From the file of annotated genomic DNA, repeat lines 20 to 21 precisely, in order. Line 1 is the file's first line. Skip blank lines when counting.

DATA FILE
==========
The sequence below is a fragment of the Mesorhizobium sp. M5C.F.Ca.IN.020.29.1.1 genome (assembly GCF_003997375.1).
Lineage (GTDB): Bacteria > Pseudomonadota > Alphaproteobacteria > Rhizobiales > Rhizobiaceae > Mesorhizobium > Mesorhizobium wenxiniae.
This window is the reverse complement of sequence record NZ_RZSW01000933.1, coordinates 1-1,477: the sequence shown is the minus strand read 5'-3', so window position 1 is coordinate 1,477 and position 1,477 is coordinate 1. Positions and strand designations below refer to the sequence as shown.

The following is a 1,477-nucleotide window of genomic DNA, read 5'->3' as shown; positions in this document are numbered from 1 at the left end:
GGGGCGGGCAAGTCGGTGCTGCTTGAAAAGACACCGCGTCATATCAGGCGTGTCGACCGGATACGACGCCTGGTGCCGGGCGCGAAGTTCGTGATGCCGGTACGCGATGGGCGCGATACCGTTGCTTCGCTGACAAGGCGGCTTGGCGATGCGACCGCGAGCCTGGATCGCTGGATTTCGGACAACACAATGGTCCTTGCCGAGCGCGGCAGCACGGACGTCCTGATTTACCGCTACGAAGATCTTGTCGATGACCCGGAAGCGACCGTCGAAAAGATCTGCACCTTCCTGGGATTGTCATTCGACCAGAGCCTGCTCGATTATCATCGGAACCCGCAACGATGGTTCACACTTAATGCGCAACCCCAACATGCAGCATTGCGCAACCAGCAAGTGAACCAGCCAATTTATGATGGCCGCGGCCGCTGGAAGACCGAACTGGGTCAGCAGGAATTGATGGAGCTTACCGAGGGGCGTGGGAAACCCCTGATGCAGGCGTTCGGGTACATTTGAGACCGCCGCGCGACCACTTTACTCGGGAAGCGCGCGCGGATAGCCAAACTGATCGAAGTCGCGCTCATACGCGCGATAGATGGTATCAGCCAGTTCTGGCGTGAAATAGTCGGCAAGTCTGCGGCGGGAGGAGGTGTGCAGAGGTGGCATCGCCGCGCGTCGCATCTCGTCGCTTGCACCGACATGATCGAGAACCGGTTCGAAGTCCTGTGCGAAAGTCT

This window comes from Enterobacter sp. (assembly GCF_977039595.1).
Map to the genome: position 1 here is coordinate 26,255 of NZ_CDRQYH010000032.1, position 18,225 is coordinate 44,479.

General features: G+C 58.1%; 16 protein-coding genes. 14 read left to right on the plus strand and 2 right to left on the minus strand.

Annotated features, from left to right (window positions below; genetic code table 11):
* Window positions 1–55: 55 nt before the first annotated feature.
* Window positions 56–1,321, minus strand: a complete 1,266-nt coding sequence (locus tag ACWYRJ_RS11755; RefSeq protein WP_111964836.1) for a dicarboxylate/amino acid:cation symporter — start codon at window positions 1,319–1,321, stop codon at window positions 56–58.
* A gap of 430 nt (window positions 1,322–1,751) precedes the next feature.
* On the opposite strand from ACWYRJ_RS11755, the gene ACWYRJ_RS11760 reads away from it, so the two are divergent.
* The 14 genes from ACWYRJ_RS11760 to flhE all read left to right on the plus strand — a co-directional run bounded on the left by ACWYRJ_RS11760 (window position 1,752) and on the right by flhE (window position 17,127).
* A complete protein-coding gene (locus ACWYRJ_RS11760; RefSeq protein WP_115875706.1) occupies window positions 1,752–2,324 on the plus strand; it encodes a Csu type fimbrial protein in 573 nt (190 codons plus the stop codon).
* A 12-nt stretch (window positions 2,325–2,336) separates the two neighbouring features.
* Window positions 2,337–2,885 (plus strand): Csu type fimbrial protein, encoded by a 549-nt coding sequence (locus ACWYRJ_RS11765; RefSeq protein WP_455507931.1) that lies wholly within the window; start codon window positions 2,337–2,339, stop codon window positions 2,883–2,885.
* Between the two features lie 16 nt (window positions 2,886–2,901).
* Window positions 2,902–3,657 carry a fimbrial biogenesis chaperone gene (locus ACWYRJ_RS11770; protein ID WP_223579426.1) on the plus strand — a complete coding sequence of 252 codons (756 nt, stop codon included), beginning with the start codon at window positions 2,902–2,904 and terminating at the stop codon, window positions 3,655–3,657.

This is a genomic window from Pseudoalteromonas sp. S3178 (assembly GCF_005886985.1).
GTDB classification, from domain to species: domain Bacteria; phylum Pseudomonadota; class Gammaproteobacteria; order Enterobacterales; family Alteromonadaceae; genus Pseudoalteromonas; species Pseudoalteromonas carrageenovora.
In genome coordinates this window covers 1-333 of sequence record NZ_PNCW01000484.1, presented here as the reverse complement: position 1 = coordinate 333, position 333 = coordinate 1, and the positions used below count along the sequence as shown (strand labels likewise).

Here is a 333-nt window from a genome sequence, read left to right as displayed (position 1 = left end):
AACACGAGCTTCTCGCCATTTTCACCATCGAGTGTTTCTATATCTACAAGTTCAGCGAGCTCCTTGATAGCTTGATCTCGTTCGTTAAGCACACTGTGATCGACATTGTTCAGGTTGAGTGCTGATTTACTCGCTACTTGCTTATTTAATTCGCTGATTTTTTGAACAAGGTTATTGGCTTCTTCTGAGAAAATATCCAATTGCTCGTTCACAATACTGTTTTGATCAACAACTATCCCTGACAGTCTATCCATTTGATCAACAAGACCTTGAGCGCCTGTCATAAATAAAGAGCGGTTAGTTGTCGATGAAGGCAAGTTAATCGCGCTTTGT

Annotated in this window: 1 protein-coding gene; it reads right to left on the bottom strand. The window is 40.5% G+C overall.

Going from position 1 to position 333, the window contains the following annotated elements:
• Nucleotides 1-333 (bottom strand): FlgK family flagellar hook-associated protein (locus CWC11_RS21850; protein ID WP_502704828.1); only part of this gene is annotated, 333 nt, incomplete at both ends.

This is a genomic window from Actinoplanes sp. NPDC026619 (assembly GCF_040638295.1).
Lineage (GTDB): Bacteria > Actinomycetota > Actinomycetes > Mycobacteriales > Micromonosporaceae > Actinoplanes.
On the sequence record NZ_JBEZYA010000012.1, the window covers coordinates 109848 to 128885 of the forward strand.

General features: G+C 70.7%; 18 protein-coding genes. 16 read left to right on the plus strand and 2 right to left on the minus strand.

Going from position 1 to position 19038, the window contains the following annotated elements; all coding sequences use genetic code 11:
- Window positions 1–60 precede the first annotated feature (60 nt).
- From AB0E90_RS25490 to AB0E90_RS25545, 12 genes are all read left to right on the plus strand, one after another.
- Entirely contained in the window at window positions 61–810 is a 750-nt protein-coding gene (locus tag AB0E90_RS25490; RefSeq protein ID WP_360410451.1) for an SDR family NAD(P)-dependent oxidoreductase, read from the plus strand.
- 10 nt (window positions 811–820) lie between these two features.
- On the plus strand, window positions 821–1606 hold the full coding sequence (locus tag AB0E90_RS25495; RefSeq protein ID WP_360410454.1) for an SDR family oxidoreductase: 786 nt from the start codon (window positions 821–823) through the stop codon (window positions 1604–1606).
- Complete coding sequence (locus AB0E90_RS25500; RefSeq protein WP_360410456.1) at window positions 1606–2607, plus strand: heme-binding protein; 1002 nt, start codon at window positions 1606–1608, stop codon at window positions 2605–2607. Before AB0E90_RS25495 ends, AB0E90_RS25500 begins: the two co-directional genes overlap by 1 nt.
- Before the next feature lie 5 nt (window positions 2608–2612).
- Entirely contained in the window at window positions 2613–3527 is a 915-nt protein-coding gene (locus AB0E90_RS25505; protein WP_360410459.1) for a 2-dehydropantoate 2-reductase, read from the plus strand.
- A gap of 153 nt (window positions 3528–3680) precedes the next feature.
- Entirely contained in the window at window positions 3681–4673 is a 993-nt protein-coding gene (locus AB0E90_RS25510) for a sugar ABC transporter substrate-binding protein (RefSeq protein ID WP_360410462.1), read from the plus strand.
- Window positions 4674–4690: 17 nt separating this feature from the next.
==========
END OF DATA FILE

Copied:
This is a genomic window from Pseudoalteromonas sp. S3178 (assembly GCF_005886985.1).
GTDB classification, from domain to species: domain Bacteria; phylum Pseudomonadota; class Gammaproteobacteria; order Enterobacterales; family Alteromonadaceae; genus Pseudoalteromonas; species Pseudoalteromonas carrageenovora.